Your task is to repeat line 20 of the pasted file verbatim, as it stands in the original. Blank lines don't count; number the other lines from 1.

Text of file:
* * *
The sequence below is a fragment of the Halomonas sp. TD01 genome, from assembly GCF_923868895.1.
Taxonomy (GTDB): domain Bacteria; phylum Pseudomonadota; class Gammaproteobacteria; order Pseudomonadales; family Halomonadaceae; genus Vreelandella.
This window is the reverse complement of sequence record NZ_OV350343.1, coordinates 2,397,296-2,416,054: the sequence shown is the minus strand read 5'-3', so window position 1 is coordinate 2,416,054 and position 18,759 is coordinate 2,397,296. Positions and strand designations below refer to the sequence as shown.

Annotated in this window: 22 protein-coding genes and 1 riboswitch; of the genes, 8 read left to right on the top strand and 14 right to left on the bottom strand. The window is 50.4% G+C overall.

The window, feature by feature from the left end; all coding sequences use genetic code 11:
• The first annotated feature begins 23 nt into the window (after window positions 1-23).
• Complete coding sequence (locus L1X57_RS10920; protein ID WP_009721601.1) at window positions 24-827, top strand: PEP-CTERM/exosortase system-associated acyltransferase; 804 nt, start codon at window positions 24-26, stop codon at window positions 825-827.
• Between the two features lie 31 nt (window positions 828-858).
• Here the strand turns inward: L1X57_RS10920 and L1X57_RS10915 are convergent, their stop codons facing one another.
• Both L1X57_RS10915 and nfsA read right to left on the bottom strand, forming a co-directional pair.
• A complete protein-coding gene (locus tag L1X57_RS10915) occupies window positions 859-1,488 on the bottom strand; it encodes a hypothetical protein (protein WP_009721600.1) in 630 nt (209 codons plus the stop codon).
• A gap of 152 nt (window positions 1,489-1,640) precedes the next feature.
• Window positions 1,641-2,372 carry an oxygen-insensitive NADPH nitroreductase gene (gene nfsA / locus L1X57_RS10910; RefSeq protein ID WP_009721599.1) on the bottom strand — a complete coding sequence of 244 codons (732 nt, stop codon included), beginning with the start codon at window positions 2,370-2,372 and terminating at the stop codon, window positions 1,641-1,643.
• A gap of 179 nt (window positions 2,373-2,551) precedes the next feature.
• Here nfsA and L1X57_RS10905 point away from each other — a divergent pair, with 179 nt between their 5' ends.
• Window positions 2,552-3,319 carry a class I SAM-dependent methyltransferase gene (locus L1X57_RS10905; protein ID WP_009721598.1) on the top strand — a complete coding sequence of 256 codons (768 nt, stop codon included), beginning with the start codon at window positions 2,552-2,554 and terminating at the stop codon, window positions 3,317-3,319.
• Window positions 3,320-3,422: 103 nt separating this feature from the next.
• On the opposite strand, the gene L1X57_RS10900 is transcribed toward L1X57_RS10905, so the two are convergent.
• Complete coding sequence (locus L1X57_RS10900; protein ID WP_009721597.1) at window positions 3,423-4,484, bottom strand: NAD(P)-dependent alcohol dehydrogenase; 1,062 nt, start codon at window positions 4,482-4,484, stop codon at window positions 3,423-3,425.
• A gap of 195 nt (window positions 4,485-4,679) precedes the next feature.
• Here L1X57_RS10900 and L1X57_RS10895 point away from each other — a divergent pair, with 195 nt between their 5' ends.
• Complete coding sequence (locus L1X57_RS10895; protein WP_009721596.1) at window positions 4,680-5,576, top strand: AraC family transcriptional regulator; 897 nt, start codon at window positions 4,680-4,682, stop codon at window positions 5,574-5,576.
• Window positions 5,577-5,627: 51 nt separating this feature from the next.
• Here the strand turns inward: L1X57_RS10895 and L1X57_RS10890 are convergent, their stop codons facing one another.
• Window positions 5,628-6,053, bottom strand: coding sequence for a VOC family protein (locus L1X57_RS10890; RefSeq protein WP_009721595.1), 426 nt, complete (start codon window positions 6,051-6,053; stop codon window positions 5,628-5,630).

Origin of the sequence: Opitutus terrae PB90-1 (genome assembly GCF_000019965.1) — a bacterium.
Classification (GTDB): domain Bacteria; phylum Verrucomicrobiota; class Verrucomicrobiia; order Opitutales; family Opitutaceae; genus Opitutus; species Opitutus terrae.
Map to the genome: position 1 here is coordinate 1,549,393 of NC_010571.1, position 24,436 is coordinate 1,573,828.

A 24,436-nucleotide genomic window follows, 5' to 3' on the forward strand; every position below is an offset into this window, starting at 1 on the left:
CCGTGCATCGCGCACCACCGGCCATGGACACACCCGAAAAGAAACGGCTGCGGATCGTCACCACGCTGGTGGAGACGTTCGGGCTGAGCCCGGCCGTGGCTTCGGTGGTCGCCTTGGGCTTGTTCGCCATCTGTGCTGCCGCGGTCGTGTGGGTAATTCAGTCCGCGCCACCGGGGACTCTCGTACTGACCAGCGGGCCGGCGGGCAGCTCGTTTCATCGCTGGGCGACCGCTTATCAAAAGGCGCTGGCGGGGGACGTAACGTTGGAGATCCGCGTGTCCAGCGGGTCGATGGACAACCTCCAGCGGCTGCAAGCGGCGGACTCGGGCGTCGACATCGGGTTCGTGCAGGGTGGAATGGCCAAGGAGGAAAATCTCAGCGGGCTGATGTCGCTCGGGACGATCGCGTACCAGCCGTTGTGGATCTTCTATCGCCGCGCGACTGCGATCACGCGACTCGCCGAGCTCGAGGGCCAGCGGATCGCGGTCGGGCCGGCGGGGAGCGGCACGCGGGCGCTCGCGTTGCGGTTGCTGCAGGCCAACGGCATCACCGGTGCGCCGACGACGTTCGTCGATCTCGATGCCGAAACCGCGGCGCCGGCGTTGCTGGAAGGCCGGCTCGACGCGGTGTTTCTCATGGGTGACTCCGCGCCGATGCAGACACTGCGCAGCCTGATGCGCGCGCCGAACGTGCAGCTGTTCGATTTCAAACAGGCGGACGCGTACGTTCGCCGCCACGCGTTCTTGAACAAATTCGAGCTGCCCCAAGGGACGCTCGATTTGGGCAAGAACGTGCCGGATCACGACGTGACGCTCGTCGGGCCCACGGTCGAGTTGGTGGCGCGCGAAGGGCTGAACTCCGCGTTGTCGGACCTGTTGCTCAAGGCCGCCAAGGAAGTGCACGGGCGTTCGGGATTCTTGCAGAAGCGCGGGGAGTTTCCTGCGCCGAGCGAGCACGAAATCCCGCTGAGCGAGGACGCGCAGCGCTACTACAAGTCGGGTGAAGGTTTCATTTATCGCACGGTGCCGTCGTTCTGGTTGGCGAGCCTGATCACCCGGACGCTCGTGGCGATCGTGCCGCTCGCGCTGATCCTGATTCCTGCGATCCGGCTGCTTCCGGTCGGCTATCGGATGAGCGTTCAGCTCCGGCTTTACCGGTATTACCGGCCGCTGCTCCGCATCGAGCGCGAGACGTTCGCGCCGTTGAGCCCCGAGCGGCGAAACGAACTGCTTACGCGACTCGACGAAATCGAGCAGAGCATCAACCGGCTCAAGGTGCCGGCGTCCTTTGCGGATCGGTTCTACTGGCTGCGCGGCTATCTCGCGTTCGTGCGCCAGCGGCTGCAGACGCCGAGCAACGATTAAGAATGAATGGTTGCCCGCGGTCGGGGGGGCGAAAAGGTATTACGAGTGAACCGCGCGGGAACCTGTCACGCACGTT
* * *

• A gap of 195 nt (window positions 4,485-4,679) precedes the next feature.